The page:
Northumbrian folk experimentalists The Unthanks have been using DPA microphones to great acclaim in their live performances after being introduced to the company’s product range by their engineer, Joel Borkin.
Working under the title jBsound, Borkin is Front of House and Monitor Engineer for various artists around the UK. “We recently used a selection of DPA microphones on The Unthanks’ headline showcase collaboration with Lau at the Celtic Connections festival in Glasgow’s Royal Concert Hall,” he says. “The microphones were a joy to work with. Nothing comes close to the precision and clarity of DPA: they are a must for this band.”
Well-known for juxtaposing traditional, folkloric storytelling with sonic exploration, The Unthanks are constantly pushing the boundaries of the folk genre. Borkin’s work with the band has seen them performing as a 10-piece ensemble, with all the attendant challenges that such a large setup entails.
“The Unthanks’ organic lineup might incorporate a string quartet, grand piano and full drum kit, and overlaying all this is the band’s distinctive, graceful vocal sound,” Borkin says. “I need microphones that can successfully translate the varying dynamics and orchestral sound of the arrangements, whilst standing up to the decibel levels that are demanded of modern contemporary performances. DPA offers this quality, as well as the perfect mounting solutions for all the various instrumentation we use.”
For capturing The Unthanks’ string quartet performances, Borkin likes to use d:vote™ Instrument Microphones. “They provide the best level before feedback of any mic I’ve used, while also successfully translating the tonal qualities of the strings without the ‘quack’ or excessive harshness often associated with string pickups,” he explains.
“I also use d:vote™ 4099Ts on the trumpet. I tried a whole host of dynamic mic choices but found they shone through as the perfect choice. The clip-on solution allows the player to truly embody the expressiveness of the music, which is hugely important for the musician, whilst the mic itself provides the most natural tonal quality of any other mic I’ve used.”
For piano, Borkin uses a pair of d:dicate™ 4011ER Cardioid Microphones because they offer natural, expressive reproduction and can withstand a huge amount of SPL. They are mounted centrally over the strings, sitting as close together as possible but pointed in opposite directions, so that one microphone focuses on the higher octaves, while the other focuses on the lower.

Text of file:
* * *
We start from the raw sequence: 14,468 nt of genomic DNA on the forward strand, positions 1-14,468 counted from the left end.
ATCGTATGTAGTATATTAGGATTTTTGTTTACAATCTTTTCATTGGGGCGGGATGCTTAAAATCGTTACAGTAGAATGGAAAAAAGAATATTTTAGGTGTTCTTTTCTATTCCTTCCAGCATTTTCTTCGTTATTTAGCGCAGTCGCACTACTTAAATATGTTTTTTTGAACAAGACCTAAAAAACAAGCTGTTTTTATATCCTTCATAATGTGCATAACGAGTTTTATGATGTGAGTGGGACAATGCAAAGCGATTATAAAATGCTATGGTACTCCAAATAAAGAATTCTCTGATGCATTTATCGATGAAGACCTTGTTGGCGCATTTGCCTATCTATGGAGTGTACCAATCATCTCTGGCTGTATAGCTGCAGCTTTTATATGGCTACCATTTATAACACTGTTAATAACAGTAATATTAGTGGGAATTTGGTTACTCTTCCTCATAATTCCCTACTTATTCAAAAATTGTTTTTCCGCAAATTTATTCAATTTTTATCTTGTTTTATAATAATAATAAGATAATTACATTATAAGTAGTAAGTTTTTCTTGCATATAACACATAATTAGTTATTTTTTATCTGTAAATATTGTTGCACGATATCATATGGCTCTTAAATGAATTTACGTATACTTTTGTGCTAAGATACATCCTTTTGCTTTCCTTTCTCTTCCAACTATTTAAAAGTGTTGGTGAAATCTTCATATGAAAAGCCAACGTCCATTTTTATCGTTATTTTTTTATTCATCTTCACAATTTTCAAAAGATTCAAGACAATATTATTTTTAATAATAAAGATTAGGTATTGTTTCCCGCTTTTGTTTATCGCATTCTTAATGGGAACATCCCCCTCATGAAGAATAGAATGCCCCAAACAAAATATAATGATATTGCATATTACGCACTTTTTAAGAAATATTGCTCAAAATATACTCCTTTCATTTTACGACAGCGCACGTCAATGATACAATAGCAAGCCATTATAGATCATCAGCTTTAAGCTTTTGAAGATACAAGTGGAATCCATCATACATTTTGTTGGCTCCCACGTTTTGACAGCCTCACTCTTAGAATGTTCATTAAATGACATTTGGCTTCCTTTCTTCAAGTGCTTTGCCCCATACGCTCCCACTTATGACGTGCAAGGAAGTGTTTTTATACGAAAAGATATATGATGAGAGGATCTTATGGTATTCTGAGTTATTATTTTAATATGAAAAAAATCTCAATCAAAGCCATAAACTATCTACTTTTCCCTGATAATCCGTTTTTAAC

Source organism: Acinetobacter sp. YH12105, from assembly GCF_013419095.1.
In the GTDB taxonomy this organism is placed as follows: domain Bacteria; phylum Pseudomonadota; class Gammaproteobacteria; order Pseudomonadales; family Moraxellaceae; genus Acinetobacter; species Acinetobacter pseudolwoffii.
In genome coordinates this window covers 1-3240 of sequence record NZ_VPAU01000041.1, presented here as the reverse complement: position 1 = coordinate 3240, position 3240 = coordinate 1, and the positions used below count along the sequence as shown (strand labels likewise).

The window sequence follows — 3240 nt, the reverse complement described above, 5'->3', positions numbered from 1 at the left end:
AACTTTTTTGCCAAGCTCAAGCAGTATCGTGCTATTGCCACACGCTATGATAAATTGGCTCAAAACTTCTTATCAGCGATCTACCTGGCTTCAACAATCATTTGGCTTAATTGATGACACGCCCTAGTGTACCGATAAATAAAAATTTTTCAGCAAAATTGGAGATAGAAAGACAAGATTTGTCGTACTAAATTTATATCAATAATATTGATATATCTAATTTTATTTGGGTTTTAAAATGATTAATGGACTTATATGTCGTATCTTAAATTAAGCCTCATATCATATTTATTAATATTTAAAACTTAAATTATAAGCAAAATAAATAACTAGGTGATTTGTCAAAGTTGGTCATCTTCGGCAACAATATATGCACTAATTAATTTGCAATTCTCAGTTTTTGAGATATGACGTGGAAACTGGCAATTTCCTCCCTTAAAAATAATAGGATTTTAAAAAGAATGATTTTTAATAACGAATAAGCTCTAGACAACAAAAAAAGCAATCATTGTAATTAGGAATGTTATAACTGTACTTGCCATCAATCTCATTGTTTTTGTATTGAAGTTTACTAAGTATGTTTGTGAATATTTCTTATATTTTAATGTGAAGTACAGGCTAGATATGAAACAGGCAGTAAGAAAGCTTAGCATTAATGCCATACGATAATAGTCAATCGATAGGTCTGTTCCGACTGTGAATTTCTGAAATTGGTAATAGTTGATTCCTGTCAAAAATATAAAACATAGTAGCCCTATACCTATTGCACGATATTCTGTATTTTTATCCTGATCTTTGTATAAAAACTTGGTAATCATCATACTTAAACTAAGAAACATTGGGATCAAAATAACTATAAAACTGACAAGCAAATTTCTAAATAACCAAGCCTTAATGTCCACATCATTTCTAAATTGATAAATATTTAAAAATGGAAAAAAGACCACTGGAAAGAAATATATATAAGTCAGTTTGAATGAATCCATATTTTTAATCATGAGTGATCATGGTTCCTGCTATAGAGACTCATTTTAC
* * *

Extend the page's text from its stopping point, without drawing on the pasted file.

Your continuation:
“Drum and percussion arrangements for The Unthanks usually follow an orchestral or jazz style, so we use d:dicate™ 2011C Microphones as overheads because they are able to reproduce the sound of the entire drum kit in a natural and sonically pleasing way,” he says. “This fits the genre and style of the band perfectly.”
Borkin also singles out the d:facto™ Vocal Microphone as a favourite, citing its ability to successfully reproduce the human singing voice through PA systems as a key reason for choosing it.
“The Unthanks’ two female lead vocalists both have expressive yet delicate singing styles, which means that intelligibility and level before feedback are of the utmost importance,” he says. “With their strong focus on musical narratives, the audience must be able to follow the voices with absolute clarity, whilst ensuring they also sit naturally with the dynamic arrangements of the music. It’s very challenging for our lead vocals to cut through naturally but musically, and the d:facto™ Vocal Microphone offers the perfect solution.”
Borkin has a busy schedule with The Unthanks for the rest of this year, including a collaboration with the Liverpool Philharmonic Orchestra and touring Europe. He is also performing FOH duties for Nubiyan Twist, a 12-piece afrobeat/jazz/hip hop band.
“I have used DPA microphones before in my position as a freelance engineer at various concerts and venues, and they have always performed flawlessly,” says Borkin. “When it comes to The Unthanks, I wouldn’t want to use anything else.”
Also check out the gallery of The Unthanks at Scala London here >>